INDIANAPOLIS - The Indiana Court of Appeals has thrown out the conviction of a man who used a hidden camera to take video up the skirts of girls at Castleton Square Mall.
David Delagrange, of Fort Wayne, was convicted in 2011 of four counts of attempted child exploitation after he used a camera hidden in his shoe and an elaborate recording system to take videos underneath the dresses of a 15-year-old and three 17-year-olds.
But Friday's ruling dismisses those convictions on the ground that the statute at the time referred to "sexual conduct by a child."
"(There) was no evidence any of the minors were involved in the type of conduct required by the child exploitation statute," the ruling reads. In order to convict, "each child must have been exhibiting her uncovered genitals with the intent to satisfy sexual desires."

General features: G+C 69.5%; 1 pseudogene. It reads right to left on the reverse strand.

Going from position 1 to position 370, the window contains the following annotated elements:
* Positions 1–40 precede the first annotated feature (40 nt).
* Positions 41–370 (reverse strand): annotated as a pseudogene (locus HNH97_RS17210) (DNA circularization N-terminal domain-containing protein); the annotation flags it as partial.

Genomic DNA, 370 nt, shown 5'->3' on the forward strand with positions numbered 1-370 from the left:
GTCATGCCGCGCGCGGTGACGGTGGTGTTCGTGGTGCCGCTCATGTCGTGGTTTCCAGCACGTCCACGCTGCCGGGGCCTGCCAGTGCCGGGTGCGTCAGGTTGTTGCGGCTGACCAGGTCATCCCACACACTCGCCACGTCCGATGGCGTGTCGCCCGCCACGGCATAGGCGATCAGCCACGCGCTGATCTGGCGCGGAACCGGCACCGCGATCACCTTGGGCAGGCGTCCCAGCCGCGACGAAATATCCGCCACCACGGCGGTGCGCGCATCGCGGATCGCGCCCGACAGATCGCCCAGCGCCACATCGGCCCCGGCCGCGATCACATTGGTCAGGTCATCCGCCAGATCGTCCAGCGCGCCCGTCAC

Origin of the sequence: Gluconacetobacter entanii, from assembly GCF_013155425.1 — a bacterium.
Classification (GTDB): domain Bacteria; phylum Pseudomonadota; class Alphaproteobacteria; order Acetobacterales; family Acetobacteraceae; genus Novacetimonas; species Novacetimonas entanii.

In a dissenting opinion, one of the judges wrote that he believes the language was misinterpreted.
"(The statute) cannot be interpreted to require that a child be an active participant in the exhibition of her genitals or that the child have the intent to satisfy sexual desires. Such an interpretation improperly focuses the elements of the crime on the actions of the child and undermines the very foundation of the statute, which was designed to protect children," he judge wrote.
The court of appeals had previously dismissed some voyeurism counts originally brought against Delagrange.
Delagrange, who was also convicted of resisting arrest, had been sentenced to four years in prison with three years suspended.
"We will review the Court of Appeals majority opinion to determine next steps, since the court’s dissenting opinion agreed with the state that the defendant’s actions amounted to child exploitation," the Indiana Attorney General's Office said in a statement. "Because of this case, the Legislature changed state law to make it clearer to any future perpetrators that such actions are a crime in Indiana."
More: Read the court ruling